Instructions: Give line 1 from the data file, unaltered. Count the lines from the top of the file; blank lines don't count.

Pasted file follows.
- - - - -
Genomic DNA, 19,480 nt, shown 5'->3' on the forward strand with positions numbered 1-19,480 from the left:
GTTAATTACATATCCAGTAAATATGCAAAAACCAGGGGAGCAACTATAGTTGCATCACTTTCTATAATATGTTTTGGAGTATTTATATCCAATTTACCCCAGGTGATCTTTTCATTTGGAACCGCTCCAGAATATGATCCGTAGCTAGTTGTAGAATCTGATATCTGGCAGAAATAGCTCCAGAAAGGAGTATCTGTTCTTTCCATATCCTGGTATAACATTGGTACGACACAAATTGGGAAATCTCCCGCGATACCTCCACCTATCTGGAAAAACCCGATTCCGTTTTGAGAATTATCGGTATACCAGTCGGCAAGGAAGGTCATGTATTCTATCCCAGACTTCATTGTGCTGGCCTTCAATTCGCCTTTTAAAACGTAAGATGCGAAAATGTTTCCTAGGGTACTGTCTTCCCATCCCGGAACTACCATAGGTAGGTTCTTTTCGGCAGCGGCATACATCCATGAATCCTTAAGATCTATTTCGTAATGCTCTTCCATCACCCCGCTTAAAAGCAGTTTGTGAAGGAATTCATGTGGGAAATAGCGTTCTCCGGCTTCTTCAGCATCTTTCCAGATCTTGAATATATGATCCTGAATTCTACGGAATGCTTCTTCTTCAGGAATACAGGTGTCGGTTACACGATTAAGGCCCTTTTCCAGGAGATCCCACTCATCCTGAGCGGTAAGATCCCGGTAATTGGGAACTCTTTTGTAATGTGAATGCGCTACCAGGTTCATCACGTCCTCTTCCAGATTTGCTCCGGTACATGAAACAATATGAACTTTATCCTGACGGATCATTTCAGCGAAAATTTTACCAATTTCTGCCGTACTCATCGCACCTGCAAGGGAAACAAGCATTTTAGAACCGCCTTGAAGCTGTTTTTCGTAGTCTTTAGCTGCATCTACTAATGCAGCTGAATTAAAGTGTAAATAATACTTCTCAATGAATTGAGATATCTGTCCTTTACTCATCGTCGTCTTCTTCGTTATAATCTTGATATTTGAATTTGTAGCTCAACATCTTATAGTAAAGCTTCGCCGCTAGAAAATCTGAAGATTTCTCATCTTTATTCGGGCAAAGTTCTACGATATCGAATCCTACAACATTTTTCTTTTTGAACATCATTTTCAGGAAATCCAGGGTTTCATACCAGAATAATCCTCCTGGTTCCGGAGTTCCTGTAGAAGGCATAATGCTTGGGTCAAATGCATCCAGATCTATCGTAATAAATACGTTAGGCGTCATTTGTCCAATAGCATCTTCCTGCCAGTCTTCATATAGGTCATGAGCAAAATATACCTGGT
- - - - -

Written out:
Genomic DNA, 19,480 nt, shown 5'->3' on the forward strand with positions numbered 1-19,480 from the left: